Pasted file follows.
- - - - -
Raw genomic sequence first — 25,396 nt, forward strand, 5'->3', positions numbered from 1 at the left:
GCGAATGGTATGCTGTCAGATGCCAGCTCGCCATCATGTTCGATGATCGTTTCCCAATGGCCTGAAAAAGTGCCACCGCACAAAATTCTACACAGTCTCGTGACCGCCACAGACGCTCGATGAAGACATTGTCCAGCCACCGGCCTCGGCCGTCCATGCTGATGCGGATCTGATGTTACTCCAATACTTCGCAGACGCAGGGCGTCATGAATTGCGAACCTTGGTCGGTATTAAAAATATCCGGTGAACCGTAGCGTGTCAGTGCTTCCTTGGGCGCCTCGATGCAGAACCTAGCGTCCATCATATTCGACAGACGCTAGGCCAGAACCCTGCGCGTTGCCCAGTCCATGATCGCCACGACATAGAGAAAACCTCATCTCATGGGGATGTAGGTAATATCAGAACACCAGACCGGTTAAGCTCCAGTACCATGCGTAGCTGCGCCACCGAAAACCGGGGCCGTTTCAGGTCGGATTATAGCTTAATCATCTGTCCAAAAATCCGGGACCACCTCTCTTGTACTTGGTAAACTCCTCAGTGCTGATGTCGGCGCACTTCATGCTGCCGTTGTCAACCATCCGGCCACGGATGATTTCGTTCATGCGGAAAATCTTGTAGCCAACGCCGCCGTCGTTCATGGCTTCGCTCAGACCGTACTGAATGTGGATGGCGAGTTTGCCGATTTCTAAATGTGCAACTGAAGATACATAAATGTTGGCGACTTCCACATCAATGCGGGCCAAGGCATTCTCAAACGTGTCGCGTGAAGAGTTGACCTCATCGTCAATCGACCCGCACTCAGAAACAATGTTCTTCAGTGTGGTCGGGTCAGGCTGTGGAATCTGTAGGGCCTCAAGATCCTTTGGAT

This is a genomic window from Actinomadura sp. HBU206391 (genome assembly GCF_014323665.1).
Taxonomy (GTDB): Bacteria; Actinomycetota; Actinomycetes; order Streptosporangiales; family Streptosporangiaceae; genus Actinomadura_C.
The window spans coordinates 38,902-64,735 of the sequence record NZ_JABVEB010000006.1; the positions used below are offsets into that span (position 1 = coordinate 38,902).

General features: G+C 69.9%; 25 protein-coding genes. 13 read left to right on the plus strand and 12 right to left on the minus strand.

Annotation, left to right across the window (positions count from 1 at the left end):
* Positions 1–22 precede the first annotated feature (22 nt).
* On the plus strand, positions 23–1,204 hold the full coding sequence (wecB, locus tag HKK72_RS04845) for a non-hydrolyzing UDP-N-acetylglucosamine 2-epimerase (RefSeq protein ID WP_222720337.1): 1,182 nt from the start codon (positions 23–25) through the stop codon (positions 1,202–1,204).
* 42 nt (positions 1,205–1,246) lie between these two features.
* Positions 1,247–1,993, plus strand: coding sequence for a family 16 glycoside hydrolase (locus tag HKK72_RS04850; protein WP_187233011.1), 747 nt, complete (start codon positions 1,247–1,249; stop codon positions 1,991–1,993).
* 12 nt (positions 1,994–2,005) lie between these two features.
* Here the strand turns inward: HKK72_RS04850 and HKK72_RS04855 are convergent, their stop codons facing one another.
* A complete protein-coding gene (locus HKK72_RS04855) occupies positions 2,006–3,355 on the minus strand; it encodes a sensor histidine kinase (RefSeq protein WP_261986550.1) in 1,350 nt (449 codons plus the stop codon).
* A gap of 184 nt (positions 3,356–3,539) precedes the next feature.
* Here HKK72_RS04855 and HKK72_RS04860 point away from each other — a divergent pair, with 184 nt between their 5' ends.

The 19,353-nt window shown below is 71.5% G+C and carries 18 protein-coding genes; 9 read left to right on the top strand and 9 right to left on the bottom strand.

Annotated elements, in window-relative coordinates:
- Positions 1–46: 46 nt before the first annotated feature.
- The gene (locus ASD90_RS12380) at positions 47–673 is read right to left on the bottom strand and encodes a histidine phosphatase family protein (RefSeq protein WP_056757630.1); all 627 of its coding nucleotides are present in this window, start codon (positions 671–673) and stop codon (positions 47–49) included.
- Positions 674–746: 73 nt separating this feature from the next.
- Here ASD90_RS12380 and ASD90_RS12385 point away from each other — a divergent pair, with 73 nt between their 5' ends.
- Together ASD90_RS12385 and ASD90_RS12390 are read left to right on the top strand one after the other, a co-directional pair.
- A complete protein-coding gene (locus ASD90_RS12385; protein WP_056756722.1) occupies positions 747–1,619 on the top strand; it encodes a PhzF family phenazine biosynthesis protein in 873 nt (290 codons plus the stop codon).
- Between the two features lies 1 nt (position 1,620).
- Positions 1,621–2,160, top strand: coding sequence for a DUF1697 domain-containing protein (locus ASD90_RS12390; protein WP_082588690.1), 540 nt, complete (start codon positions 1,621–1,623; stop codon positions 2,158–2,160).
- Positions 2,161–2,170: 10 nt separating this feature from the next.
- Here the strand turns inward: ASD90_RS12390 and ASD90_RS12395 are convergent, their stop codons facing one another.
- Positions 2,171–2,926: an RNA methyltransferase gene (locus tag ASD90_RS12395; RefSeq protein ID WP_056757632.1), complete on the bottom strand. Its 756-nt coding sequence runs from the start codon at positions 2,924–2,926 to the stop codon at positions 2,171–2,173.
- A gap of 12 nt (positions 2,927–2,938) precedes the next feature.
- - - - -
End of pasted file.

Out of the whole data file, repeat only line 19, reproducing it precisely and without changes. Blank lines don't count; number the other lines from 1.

- Positions 1–46: 46 nt before the first annotated feature.